My limited understanding is that if I go into an Indian / Native American casino on tribal land, and I slip & fall, I can probably sue for negligence in tribal court but I cannot sue the tribe in California (or other) court. This is because of the doctrine of sovereign immunity, which essentially says each tribe is sovereign and not subject to state law unless agreed to by compact.
My limited understanding is also that if you try to sue the tribe in “tribal court” or otherwise petition the tribe for damages, chances are you will get nowhere.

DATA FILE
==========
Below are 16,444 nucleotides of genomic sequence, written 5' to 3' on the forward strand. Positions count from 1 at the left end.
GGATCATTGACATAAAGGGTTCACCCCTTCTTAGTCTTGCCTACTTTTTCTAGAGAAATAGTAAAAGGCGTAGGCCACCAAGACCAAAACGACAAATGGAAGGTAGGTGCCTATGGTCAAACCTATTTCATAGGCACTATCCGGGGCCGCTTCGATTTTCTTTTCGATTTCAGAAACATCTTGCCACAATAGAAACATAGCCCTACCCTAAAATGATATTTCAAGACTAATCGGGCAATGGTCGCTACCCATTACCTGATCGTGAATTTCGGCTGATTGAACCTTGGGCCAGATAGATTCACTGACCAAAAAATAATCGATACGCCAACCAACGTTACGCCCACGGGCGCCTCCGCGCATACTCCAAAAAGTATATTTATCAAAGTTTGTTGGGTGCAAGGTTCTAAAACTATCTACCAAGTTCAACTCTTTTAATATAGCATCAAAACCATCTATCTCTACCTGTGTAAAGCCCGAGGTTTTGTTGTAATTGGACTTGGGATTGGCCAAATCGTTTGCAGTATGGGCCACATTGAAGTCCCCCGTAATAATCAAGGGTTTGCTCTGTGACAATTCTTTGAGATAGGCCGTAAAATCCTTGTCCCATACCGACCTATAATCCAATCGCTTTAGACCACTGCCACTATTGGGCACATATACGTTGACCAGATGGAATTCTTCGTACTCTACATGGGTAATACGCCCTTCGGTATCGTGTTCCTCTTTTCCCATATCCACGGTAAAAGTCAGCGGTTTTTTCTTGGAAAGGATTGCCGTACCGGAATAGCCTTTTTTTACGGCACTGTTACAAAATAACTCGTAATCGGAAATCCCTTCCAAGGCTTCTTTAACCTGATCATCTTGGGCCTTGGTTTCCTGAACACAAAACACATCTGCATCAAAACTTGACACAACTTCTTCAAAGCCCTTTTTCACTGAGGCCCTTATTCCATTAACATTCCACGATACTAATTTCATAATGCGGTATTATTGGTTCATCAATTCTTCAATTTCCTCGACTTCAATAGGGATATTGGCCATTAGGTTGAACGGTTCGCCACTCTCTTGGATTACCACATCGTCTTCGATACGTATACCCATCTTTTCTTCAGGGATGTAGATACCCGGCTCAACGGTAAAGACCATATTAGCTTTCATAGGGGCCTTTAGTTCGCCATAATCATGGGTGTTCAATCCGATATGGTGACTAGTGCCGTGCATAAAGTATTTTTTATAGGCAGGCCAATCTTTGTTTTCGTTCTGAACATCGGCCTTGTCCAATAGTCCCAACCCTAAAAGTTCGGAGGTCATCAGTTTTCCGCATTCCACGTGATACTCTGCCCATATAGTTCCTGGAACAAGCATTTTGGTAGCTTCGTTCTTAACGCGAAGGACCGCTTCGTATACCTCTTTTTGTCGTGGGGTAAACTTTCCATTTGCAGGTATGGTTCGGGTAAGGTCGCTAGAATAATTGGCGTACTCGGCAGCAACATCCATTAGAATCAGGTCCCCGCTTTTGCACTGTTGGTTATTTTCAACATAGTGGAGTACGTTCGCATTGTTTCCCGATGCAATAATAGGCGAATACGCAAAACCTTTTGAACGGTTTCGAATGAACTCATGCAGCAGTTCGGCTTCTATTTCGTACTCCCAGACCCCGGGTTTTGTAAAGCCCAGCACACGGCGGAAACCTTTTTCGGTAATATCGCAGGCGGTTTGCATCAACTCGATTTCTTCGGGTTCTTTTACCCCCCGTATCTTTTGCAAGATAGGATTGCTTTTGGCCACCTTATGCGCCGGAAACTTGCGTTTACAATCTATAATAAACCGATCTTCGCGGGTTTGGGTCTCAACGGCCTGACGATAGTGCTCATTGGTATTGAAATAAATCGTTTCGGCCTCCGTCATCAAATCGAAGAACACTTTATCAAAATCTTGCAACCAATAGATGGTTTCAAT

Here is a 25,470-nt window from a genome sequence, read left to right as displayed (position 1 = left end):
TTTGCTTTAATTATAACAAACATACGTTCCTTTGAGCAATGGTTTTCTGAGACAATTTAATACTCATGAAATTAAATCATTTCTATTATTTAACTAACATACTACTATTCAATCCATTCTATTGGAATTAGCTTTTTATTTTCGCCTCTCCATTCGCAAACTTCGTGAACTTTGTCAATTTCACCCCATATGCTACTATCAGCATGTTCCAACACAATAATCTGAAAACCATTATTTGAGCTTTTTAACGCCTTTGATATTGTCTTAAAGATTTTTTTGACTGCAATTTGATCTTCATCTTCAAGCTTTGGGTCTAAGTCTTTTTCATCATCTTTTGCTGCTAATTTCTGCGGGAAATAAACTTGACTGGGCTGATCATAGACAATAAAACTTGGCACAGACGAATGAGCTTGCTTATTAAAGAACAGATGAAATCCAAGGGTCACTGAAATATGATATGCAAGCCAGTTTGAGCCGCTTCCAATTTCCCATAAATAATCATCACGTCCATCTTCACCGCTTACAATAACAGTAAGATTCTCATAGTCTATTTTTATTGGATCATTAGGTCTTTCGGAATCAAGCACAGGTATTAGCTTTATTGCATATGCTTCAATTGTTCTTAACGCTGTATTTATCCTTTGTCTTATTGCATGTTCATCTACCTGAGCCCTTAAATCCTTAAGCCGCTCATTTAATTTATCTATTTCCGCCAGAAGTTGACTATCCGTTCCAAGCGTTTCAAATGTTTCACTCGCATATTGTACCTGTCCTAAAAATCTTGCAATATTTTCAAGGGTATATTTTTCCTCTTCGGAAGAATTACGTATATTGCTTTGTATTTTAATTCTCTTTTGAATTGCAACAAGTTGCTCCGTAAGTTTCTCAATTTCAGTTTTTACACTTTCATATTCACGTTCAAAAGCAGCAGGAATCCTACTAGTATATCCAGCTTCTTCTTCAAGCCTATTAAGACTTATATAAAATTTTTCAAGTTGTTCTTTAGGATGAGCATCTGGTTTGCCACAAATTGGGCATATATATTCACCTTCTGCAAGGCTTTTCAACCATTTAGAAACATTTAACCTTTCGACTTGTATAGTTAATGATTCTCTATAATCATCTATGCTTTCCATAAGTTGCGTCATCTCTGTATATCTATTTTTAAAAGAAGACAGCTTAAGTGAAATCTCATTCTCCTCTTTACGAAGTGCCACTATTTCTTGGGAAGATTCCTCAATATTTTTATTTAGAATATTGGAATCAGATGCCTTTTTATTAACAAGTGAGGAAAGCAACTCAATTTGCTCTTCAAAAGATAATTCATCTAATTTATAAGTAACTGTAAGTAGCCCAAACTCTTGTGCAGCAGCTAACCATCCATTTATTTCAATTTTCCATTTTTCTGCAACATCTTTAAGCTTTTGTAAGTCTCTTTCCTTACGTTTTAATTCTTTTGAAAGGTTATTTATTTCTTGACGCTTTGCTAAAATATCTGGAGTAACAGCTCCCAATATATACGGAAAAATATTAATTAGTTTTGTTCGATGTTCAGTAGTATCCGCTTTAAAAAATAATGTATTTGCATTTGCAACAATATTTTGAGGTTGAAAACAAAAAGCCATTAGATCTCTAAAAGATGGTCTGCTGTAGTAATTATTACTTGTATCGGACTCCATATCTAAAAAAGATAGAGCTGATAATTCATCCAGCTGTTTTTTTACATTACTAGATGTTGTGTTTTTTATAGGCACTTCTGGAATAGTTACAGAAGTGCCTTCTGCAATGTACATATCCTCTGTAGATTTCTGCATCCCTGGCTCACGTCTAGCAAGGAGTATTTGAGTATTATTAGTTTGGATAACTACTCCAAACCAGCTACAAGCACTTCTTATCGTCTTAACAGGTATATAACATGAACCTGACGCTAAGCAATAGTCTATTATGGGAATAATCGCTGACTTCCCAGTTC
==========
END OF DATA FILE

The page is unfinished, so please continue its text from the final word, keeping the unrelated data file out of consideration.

So, just by simply walking onto tribal land, you are gambling.
Is this accurate?
Also, if I rent a car and drive it onto a reservation that is completely surrounded by California land, am I driving “out of the state” for the purposes of the car rental company?
Any other interesting thoughts and tidbits on the relationship between states, feds, and tribes are welcome.
To clarify, when asked about practical and political realities in connection with tribal relationships with state, federal, and local governments and what he thinks tribal sovereignty means in the 21st Century, George Bush replied as follows: